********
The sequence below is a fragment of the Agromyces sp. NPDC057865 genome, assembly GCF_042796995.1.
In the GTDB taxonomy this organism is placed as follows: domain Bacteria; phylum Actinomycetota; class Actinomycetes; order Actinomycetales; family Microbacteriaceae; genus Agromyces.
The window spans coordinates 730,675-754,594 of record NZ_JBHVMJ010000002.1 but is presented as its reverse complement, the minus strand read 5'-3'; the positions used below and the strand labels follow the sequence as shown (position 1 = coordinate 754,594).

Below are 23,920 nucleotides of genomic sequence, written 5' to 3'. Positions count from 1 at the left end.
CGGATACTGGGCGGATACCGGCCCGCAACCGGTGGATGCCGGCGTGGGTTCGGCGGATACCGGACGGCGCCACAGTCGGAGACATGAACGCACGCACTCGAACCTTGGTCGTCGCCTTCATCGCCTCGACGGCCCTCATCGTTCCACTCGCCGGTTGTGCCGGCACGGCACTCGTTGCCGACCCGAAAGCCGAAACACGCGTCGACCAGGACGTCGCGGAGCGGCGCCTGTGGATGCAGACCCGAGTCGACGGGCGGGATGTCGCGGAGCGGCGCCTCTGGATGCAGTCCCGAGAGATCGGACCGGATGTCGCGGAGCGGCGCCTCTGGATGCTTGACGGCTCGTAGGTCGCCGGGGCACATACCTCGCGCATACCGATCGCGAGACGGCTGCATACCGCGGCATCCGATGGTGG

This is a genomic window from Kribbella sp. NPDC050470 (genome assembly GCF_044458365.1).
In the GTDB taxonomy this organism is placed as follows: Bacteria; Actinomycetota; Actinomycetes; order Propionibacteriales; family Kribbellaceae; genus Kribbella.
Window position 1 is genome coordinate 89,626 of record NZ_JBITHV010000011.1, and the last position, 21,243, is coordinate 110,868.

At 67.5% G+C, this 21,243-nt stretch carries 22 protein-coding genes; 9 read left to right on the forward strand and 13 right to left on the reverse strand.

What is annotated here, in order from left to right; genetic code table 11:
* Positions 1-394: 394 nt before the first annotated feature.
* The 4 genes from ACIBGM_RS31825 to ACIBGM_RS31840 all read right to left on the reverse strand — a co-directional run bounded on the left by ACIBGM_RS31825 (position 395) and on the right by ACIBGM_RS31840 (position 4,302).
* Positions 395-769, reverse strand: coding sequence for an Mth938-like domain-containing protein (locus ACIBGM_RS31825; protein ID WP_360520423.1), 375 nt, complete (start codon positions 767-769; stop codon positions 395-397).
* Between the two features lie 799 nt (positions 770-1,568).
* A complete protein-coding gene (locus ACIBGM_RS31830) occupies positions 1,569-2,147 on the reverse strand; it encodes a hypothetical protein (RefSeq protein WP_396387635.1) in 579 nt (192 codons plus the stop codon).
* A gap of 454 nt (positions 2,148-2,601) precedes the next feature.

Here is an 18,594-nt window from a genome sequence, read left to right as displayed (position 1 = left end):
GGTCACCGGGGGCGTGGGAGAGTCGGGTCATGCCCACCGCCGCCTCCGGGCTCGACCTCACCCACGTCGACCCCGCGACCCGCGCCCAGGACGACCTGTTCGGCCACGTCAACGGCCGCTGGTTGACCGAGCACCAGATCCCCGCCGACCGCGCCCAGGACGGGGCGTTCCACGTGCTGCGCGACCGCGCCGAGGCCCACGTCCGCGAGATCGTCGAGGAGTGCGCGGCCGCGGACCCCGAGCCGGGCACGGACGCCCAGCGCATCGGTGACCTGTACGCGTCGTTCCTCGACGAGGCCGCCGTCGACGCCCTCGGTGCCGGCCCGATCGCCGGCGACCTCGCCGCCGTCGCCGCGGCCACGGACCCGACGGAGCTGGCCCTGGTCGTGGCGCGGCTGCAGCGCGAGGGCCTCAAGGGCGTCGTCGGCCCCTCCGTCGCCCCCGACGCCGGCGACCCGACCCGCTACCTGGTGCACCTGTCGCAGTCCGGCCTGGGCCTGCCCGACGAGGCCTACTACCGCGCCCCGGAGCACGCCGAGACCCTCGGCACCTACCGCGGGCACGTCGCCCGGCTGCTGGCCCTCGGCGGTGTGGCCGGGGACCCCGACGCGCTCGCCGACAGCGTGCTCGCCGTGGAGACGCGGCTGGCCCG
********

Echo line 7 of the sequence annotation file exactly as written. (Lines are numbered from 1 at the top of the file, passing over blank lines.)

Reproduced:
In the GTDB taxonomy this organism is placed as follows: Bacteria; Actinomycetota; Actinomycetes; order Propionibacteriales; family Kribbellaceae; genus Kribbella.